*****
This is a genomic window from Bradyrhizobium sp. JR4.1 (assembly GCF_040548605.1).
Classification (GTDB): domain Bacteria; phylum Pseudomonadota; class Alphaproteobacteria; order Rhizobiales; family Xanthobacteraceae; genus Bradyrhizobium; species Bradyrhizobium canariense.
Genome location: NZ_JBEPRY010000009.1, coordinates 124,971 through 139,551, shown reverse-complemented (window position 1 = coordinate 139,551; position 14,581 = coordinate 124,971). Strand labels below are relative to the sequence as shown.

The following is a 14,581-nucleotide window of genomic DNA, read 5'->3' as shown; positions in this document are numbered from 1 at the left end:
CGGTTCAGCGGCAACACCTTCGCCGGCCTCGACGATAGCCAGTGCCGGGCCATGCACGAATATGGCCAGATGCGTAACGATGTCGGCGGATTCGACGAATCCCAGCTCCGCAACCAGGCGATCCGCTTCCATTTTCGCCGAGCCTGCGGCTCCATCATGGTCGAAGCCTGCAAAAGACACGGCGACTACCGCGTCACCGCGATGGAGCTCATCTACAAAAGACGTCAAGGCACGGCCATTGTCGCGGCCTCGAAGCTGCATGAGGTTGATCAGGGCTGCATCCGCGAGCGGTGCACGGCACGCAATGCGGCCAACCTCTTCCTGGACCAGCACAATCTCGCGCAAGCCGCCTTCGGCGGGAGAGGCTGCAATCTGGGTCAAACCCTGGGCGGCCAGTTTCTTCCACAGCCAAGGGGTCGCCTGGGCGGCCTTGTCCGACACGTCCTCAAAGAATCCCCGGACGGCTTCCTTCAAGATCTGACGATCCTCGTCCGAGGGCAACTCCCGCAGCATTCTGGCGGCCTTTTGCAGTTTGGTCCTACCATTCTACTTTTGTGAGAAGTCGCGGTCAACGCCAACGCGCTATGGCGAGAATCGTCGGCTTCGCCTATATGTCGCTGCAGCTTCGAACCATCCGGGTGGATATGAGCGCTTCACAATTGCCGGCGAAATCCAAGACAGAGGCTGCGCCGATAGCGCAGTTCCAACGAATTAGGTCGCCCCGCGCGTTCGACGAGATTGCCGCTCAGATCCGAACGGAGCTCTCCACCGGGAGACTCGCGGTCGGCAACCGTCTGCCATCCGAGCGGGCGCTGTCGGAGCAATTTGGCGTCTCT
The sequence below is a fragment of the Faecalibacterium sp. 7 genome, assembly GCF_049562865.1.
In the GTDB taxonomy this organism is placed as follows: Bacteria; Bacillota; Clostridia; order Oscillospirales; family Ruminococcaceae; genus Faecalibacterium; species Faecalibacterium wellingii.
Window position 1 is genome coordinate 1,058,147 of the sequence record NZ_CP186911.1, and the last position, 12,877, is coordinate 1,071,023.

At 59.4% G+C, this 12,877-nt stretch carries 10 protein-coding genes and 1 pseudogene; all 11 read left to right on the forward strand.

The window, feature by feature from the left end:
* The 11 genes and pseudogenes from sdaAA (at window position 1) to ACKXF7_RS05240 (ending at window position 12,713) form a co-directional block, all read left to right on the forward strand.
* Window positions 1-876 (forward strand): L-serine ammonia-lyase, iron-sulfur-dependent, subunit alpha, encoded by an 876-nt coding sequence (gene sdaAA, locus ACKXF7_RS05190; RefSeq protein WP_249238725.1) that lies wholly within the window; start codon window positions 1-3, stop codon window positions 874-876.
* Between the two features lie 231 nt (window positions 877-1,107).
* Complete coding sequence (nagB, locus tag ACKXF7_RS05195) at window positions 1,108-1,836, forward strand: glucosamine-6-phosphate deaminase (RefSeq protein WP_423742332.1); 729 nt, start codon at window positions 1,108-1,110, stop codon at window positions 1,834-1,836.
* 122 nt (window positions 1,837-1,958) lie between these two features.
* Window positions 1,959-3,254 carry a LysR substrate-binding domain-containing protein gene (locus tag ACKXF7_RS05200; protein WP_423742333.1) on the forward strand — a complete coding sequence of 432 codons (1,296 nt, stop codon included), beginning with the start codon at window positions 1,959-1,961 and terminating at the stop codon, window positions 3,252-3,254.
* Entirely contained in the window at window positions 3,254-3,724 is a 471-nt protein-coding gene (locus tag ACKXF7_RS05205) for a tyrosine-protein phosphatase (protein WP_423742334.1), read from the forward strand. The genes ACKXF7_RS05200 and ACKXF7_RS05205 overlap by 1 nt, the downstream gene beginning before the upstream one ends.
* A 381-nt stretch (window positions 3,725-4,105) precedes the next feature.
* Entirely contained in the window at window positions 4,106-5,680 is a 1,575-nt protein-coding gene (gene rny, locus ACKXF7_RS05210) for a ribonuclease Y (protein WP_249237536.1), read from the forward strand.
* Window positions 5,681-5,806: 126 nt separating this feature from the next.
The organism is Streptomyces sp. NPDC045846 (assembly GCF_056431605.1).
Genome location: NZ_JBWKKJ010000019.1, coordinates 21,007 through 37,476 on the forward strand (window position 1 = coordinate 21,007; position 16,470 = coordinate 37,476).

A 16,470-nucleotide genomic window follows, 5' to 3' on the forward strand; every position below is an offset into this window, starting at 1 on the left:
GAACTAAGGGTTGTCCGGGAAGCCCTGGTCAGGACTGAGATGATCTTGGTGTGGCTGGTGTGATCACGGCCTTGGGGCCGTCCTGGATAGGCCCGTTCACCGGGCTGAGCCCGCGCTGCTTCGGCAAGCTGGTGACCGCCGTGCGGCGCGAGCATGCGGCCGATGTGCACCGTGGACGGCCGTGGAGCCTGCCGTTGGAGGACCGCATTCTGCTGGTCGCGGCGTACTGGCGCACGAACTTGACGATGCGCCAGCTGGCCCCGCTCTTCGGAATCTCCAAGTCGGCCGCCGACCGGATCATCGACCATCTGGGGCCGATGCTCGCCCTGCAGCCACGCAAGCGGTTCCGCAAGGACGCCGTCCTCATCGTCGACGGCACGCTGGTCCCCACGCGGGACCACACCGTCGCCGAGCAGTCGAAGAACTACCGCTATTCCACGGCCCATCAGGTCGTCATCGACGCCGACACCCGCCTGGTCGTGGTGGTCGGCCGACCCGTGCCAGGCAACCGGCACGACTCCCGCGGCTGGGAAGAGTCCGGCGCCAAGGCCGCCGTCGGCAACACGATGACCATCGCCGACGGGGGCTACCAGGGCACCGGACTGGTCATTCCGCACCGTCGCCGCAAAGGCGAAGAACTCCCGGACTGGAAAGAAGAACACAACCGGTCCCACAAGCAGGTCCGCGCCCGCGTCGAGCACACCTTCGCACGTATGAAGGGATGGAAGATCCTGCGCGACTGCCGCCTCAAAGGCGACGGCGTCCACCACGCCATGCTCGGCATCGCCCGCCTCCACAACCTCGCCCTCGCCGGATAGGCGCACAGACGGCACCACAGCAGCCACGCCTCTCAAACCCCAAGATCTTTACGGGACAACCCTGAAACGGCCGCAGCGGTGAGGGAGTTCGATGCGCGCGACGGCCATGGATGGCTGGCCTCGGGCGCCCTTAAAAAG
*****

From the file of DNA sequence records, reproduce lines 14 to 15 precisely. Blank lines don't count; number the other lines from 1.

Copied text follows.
* Complete coding sequence (nagB, locus tag ACKXF7_RS05195) at window positions 1,108-1,836, forward strand: glucosamine-6-phosphate deaminase (RefSeq protein WP_423742332.1); 729 nt, start codon at window positions 1,108-1,110, stop codon at window positions 1,834-1,836.
* 122 nt (window positions 1,837-1,958) lie between these two features.